Connect with the author via: Email | LinkedIn



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  • http://www.nimaheydarian.com Nima

    Any resource suggestions on how to find the actual optimal cost-per-lead?

  • SearchMeister

    Given a limited budget, your most efficient method is still to strive for the lowest cost per lead possible, provided you can still spend the full budget. If you have no fixed budget, then you would continue purchasing leads until the marginal profit is zero, thus maximizing profit. Not many marketers work with an unlimited budget, however.

  • http://www.practicalcogitators.com tmadel

    Interesting column. I agree completely that minimizing cost per lead can be a very misguided goal. Focusing on ROI is absolutely the right thing to do.

    It is dangerous, though, to rely only on averages when doing this analysis.

    For instance in your example above, you say that someone could get 100 leads for an avg. cost of $50 per lead. If they wanted more leads (to 150) the average cost per lead would rise to $80.

    You argue they still may want to do this if the ROI worked out: the return per lead > $80.

    This is not true, because while the average lead may now cost $80. The incremental leads cost $140.

    If you get 150 leads for $80 each your total cost is $12,000. If the first 100 leads cost $50 each they total $5000. That means the additional 50 leads cost $7000 or $140 each.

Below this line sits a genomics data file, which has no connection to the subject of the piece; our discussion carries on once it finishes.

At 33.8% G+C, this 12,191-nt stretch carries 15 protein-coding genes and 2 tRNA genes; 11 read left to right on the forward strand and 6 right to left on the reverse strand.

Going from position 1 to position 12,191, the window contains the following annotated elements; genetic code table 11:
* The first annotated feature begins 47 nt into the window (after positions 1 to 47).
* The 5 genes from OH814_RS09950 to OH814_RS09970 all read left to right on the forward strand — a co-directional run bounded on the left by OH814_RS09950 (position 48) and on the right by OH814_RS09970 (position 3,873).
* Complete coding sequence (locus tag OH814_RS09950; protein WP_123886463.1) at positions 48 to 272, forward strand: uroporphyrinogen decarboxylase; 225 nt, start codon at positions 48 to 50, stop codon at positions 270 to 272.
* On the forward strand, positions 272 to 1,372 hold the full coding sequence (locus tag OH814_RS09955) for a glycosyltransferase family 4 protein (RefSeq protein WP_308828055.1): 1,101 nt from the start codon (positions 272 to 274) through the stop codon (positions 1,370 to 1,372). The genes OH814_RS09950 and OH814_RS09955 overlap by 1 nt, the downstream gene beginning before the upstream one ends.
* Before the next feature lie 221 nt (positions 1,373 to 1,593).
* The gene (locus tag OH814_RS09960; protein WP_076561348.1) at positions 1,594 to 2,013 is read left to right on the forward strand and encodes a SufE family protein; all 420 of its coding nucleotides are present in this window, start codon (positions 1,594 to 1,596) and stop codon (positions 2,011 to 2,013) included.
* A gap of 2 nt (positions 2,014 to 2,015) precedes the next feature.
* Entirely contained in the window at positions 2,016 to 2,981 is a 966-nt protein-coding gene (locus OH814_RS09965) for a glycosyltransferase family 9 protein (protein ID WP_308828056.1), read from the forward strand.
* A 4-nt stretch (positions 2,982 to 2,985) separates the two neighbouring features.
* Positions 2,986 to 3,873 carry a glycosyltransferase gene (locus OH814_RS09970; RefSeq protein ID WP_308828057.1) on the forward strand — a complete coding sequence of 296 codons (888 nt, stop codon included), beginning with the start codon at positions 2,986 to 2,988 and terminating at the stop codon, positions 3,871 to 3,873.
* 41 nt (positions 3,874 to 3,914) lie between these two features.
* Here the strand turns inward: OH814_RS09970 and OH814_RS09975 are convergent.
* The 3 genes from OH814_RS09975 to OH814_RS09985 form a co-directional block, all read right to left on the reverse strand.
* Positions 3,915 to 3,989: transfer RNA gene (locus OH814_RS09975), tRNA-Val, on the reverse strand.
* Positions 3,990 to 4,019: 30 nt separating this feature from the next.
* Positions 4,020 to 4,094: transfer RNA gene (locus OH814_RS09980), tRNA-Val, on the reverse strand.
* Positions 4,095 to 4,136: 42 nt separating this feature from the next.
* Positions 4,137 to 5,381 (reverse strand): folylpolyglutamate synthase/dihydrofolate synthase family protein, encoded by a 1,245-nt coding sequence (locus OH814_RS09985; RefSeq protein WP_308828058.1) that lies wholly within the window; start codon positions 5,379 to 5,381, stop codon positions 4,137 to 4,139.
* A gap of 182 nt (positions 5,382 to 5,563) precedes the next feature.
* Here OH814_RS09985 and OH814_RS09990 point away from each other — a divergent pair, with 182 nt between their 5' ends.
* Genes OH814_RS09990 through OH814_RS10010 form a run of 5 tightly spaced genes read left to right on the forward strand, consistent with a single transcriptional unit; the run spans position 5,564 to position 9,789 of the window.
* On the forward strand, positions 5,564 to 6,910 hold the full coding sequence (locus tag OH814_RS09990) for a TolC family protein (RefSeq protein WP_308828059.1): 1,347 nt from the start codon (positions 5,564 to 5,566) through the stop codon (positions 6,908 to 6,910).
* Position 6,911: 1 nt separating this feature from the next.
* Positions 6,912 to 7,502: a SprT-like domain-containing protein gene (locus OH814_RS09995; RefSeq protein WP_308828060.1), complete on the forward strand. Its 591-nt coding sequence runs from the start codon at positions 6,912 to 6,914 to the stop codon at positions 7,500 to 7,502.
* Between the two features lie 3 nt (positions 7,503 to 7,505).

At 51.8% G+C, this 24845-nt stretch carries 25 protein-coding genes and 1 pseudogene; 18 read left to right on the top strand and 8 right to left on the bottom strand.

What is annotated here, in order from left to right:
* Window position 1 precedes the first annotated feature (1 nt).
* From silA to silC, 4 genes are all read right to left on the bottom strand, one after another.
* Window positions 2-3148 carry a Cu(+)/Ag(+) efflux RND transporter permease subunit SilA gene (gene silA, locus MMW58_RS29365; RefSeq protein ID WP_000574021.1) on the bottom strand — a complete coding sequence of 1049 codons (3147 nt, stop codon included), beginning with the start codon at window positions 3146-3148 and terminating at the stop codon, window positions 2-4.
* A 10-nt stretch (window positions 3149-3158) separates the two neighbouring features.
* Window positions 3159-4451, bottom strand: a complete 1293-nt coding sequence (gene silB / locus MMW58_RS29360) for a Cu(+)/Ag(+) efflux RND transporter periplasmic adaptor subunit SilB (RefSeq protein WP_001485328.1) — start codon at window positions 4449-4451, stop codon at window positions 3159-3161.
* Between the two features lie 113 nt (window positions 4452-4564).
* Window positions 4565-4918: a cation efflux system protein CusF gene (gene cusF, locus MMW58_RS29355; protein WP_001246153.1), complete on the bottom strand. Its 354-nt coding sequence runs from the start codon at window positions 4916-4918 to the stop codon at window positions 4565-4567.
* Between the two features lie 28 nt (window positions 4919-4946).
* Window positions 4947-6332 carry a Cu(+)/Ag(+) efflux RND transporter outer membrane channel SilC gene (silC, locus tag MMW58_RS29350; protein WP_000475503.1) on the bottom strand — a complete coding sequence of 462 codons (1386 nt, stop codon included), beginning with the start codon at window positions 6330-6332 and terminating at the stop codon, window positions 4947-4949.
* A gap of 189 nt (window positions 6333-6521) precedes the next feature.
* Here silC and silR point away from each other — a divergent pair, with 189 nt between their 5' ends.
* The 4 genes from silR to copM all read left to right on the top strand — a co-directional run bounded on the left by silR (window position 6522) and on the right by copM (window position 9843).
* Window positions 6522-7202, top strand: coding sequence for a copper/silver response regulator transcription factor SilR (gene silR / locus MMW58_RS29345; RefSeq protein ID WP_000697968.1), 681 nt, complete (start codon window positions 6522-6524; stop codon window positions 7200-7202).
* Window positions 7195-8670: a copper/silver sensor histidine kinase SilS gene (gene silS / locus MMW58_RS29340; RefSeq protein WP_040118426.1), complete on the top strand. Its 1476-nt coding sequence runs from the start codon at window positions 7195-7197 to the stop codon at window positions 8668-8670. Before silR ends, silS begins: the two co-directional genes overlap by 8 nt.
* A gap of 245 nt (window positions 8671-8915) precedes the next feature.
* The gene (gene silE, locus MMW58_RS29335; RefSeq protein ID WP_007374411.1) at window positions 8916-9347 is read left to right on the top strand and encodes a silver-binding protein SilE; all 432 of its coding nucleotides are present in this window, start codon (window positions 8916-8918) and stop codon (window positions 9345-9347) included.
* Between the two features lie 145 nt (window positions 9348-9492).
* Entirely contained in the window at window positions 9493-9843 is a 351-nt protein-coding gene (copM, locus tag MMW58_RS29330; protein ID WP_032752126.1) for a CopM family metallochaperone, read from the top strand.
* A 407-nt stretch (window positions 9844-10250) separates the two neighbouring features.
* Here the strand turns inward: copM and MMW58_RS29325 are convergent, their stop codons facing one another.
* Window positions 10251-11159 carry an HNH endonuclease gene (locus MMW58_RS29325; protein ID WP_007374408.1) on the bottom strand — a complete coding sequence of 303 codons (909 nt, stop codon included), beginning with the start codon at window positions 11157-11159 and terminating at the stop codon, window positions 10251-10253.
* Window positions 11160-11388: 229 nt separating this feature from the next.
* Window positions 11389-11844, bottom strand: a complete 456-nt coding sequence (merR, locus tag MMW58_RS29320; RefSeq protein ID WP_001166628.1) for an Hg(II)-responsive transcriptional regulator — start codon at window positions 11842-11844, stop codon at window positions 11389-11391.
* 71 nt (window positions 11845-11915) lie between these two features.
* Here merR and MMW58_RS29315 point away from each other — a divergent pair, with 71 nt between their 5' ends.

If each lead led to $100 in revenue then it seems to make sense that paying an avg. of $80 per lead is smart, but not when the incremental leads are costing $140.

    Be very careful with averages!!!!

  • http://www.marketingdrs.com elcer24

    Having spent millions a month on PPC, it was possible to determine the optimal point for a PPC campaign.

    As Patricia mentioned, you can either get some unknown volume at a fixed CPA OR fixed volume at some unknown cost.

    The If you graph volume VS acquistion, you basically get a parabola. If you know the equation of that line, you can use Calculus take a derivative and get the values at points of inflection.

    For the rough guestimate method, graph volume on an X-axis and CPA on the Y-axis. You can visually predict a range where you’ll get the most volume for the least cost (the farthest point of the curve), which will be close to the optimal point for business (or clients’).

    In my practice, I generally start with a client’s desired cost per lead, assume a 2% – 5% conversion rate, and then set my CPCs, adjusting on the purchase cycle timelines (average time from first visit until conversion). CPA = CPC / Conv% OR CPC (max) = CPA (target) * Conv%

    Guess I should write a white paper and include graphs?
    -Eric Clark

  • http://www.echoquote.com daleu@echoquote.com

    I think you hit the nail on the head (and your math was fine) but wonder why every marketer focuses on the cost of the lead versus its value to the organization, especially in B2B.